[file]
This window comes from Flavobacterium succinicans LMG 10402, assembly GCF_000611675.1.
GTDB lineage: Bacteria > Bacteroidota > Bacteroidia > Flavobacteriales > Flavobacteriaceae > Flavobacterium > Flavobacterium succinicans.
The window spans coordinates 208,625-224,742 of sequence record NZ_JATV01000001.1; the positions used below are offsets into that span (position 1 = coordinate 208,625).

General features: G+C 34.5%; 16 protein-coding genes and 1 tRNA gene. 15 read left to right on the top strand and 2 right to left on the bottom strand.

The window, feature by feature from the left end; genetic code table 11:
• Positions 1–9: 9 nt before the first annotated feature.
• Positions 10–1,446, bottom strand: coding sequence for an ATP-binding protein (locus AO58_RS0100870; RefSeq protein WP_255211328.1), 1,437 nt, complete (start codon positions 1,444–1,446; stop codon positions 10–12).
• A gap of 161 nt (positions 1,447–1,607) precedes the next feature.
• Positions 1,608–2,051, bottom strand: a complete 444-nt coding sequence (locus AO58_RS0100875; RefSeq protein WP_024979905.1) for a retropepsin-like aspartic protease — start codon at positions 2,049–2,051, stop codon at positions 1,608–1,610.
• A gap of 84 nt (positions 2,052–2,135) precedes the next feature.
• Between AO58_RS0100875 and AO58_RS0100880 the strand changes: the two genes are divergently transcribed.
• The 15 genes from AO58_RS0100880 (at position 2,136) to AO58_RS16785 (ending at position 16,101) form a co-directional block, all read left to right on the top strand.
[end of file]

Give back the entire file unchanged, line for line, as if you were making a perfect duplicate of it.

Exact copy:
This window comes from Flavobacterium succinicans LMG 10402, assembly GCF_000611675.1.
GTDB lineage: Bacteria > Bacteroidota > Bacteroidia > Flavobacteriales > Flavobacteriaceae > Flavobacterium > Flavobacterium succinicans.
The window spans coordinates 208,625-224,742 of sequence record NZ_JATV01000001.1; the positions used below are offsets into that span (position 1 = coordinate 208,625).

General features: G+C 34.5%; 16 protein-coding genes and 1 tRNA gene. 15 read left to right on the top strand and 2 right to left on the bottom strand.

The window, feature by feature from the left end; genetic code table 11:
• Positions 1–9: 9 nt before the first annotated feature.
• Positions 10–1,446, bottom strand: coding sequence for an ATP-binding protein (locus AO58_RS0100870; RefSeq protein WP_255211328.1), 1,437 nt, complete (start codon positions 1,444–1,446; stop codon positions 10–12).
• A gap of 161 nt (positions 1,447–1,607) precedes the next feature.
• Positions 1,608–2,051, bottom strand: a complete 444-nt coding sequence (locus AO58_RS0100875; RefSeq protein WP_024979905.1) for a retropepsin-like aspartic protease — start codon at positions 2,049–2,051, stop codon at positions 1,608–1,610.
• A gap of 84 nt (positions 2,052–2,135) precedes the next feature.
• Between AO58_RS0100875 and AO58_RS0100880 the strand changes: the two genes are divergently transcribed.
• The 15 genes from AO58_RS0100880 (at position 2,136) to AO58_RS16785 (ending at position 16,101) form a co-directional block, all read left to right on the top strand.